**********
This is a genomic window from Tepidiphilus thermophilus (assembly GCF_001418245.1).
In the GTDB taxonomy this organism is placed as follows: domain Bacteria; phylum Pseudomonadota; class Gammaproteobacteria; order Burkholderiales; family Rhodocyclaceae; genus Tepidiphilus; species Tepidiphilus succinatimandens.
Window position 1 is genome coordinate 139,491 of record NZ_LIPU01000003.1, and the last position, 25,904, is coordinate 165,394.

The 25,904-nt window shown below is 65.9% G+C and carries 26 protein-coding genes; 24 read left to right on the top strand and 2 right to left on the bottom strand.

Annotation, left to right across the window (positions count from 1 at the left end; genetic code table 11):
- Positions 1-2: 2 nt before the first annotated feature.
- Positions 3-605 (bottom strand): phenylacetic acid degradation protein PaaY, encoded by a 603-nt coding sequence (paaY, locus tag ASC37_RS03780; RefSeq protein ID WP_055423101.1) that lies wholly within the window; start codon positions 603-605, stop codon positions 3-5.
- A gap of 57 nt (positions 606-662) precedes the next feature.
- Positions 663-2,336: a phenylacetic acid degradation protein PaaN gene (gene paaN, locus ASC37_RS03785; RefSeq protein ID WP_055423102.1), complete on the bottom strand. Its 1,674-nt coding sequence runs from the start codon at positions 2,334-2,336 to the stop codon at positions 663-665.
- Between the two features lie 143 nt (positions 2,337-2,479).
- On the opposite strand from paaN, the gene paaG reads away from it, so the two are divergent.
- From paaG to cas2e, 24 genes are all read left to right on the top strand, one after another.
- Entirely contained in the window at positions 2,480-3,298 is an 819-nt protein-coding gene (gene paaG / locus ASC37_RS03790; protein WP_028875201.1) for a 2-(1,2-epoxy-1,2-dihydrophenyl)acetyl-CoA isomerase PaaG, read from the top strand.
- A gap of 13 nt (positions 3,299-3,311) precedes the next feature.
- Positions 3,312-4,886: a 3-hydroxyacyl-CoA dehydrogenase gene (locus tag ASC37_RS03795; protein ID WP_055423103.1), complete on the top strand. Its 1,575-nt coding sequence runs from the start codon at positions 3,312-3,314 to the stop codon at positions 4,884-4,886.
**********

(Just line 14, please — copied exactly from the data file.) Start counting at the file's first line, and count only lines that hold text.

- A gap of 13 nt (positions 3,299-3,311) precedes the next feature.